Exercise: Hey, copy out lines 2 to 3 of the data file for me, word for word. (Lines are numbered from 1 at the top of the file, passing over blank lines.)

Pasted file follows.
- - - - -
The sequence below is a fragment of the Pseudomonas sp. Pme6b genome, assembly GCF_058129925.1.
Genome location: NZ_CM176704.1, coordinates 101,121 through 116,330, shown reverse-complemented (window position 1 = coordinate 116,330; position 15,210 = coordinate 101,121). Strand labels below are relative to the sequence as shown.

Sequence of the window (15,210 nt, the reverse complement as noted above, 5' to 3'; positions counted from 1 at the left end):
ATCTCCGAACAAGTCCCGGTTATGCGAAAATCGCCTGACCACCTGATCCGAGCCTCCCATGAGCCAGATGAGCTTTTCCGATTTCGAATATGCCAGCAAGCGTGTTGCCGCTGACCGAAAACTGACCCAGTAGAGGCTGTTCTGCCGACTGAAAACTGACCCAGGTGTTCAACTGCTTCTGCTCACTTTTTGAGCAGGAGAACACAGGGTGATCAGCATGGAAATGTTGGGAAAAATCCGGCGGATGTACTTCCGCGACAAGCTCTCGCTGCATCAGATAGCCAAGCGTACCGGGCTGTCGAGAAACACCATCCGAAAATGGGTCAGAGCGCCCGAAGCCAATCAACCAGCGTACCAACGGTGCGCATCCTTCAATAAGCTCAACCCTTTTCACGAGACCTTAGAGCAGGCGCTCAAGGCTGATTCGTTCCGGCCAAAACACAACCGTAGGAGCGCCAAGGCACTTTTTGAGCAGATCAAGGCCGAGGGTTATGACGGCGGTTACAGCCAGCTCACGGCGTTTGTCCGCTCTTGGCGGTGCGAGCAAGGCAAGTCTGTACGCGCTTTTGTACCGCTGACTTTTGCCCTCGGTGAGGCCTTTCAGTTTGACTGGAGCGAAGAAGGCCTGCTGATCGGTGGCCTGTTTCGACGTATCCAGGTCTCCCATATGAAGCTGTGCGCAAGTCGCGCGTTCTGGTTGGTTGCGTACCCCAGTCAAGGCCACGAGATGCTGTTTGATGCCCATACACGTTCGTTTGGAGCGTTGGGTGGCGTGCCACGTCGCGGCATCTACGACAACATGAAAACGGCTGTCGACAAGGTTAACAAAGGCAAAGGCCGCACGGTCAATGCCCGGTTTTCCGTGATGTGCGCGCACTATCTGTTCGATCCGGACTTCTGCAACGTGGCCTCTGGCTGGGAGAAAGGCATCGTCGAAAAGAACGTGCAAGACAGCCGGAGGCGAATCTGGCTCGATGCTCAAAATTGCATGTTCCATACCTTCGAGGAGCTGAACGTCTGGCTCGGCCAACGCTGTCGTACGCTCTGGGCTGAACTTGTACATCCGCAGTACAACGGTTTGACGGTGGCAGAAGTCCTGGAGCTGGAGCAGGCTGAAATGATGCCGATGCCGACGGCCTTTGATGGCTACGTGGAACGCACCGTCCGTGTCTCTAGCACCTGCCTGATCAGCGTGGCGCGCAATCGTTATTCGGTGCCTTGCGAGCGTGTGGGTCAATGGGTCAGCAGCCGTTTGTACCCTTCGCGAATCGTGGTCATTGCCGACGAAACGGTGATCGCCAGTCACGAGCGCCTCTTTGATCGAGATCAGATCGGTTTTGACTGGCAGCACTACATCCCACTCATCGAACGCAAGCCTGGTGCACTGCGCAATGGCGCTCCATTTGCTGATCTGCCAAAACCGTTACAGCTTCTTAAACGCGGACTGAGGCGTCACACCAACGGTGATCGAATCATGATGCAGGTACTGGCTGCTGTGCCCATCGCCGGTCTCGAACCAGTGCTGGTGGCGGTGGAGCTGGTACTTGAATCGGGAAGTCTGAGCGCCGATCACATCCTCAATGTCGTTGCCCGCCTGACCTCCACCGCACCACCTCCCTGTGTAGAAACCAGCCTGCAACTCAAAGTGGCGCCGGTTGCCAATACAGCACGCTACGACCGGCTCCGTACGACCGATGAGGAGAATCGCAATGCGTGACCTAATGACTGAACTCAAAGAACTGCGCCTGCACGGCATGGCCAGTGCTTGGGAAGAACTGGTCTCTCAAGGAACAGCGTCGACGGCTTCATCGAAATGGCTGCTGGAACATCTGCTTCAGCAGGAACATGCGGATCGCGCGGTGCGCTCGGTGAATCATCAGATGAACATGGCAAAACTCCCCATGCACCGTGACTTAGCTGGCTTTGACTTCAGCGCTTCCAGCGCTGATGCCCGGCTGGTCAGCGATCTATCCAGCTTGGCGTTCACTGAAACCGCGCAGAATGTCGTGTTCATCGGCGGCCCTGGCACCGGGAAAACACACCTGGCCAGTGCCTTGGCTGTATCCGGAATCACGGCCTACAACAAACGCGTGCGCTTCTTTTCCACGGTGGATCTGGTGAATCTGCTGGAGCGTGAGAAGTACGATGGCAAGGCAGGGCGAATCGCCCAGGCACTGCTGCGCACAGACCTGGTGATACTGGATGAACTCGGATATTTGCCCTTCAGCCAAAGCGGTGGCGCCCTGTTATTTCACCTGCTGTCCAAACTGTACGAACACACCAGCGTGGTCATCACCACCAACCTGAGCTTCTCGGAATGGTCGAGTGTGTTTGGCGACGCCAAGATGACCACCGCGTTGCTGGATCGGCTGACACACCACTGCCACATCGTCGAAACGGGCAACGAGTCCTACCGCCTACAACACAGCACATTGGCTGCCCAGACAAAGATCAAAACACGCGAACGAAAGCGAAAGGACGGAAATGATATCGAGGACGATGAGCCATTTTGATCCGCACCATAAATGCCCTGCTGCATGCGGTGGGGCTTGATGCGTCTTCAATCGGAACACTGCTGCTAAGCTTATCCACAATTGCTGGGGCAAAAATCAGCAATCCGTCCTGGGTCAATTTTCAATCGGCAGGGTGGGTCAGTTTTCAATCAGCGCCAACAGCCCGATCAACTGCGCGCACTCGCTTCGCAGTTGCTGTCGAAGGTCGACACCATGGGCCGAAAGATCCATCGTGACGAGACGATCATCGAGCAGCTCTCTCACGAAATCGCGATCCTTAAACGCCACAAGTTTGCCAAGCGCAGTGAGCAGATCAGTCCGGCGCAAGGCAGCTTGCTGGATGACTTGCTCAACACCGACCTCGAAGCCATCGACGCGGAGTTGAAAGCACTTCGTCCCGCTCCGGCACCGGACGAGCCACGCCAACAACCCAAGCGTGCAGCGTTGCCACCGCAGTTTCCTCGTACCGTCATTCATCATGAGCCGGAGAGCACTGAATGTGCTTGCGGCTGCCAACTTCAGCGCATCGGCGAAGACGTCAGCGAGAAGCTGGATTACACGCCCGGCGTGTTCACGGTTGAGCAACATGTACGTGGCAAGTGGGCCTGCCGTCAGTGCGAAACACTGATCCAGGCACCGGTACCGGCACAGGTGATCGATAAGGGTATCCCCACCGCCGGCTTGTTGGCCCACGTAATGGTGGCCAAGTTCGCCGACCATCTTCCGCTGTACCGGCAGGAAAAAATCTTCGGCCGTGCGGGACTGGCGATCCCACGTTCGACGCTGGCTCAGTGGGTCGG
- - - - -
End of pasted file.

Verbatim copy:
Genome location: NZ_CM176704.1, coordinates 101,121 through 116,330, shown reverse-complemented (window position 1 = coordinate 116,330; position 15,210 = coordinate 101,121). Strand labels below are relative to the sequence as shown.

Sequence of the window (15,210 nt, the reverse complement as noted above, 5' to 3'; positions counted from 1 at the left end):